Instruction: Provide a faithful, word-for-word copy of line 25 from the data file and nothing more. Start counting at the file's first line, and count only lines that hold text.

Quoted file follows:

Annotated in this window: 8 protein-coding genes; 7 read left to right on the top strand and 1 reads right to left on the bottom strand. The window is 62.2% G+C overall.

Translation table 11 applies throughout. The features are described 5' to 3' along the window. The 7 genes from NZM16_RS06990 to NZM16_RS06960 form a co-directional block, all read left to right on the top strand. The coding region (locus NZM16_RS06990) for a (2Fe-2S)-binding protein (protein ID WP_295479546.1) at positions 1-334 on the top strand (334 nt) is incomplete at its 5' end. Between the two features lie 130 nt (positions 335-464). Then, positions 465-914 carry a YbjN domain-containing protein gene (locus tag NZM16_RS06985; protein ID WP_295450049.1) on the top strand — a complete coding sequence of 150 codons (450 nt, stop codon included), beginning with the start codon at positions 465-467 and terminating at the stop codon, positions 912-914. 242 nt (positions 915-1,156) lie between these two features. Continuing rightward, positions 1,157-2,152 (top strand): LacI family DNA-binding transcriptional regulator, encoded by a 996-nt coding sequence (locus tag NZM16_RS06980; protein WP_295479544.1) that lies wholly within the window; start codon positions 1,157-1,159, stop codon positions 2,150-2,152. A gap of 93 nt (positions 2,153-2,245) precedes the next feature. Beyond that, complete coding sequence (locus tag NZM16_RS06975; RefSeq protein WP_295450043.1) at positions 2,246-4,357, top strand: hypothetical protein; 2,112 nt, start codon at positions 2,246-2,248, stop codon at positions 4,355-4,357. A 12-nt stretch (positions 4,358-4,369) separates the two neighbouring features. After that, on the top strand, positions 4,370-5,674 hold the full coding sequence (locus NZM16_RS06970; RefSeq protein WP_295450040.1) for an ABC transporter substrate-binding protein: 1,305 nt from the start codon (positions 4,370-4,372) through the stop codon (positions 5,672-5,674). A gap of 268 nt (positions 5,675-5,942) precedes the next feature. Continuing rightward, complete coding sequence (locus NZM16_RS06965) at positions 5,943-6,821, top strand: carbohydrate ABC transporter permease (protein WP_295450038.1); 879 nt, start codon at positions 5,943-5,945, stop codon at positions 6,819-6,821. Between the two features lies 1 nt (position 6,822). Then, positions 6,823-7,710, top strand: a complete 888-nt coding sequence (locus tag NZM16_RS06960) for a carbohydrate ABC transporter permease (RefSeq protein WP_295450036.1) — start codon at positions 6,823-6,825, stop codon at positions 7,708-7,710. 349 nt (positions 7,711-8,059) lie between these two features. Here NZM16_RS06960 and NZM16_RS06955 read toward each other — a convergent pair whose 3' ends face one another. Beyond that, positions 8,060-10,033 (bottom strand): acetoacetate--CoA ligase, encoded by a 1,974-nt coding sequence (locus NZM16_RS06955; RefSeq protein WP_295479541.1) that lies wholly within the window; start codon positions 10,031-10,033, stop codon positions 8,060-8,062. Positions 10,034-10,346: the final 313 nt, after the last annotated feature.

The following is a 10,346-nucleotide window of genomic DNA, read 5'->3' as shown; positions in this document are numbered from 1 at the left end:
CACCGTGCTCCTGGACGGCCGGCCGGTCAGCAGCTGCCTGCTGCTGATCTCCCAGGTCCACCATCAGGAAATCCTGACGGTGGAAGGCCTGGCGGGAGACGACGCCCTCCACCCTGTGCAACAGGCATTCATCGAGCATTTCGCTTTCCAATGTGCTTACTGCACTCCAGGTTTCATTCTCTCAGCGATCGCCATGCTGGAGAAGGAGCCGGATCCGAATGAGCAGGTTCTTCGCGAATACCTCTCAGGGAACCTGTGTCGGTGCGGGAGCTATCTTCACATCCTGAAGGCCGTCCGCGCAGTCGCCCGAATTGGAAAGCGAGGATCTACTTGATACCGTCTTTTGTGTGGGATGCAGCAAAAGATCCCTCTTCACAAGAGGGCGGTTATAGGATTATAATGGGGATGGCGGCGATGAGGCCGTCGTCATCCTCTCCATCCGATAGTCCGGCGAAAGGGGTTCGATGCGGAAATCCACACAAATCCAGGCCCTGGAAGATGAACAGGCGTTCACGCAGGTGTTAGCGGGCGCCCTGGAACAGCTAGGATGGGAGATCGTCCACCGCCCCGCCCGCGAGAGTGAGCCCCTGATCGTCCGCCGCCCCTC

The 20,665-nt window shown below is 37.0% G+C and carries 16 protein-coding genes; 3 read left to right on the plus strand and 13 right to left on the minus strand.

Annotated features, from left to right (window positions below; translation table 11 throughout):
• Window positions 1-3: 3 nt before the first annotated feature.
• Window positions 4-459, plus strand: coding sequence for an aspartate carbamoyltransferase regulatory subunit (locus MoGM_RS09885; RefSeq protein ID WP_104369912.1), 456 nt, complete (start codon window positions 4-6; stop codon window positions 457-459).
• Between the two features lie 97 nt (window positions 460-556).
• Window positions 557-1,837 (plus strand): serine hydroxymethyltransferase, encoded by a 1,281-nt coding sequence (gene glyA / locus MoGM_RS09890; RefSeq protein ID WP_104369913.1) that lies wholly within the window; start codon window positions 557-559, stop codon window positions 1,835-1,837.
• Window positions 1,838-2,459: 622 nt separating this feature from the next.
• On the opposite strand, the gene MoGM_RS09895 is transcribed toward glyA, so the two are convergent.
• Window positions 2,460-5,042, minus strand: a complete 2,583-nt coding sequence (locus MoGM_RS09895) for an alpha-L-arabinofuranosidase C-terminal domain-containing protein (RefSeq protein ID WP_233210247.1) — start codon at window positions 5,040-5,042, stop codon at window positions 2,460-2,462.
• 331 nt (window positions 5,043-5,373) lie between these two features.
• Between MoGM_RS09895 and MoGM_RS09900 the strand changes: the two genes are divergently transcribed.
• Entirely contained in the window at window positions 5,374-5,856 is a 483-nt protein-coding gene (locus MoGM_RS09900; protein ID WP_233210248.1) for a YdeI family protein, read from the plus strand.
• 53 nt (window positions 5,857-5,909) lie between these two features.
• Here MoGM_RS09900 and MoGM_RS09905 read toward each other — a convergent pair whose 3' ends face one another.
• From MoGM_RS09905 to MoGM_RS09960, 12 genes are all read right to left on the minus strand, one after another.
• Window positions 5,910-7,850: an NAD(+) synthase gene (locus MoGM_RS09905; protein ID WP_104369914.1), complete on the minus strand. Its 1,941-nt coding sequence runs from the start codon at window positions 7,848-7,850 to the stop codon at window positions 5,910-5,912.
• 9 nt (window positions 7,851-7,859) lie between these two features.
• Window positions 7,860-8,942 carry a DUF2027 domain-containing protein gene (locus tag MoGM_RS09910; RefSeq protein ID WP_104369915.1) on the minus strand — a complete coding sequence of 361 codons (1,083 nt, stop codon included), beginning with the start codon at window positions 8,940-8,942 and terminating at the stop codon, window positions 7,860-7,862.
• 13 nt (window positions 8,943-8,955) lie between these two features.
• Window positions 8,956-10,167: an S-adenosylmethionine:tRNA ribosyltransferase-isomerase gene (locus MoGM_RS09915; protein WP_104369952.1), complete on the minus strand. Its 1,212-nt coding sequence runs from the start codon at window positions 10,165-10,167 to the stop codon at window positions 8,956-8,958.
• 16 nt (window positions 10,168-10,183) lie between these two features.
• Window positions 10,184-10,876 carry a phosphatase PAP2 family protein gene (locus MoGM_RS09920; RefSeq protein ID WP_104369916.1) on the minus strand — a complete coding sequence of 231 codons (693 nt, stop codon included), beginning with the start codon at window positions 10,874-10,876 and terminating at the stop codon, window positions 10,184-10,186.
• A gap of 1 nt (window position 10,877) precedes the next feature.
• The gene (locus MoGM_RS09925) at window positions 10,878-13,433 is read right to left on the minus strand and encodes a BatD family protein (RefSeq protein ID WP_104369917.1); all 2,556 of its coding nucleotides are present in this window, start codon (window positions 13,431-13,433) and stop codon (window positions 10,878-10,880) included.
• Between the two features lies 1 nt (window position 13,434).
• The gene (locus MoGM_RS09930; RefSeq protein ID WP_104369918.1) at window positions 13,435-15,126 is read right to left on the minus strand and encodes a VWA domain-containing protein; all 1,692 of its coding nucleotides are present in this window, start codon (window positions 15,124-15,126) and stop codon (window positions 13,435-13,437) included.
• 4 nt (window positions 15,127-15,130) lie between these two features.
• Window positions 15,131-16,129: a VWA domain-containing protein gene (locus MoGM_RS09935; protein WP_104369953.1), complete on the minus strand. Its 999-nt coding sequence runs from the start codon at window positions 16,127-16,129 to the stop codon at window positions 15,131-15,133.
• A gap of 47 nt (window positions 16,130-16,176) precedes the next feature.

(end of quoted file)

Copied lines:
• 16 nt (window positions 10,168-10,183) lie between these two features.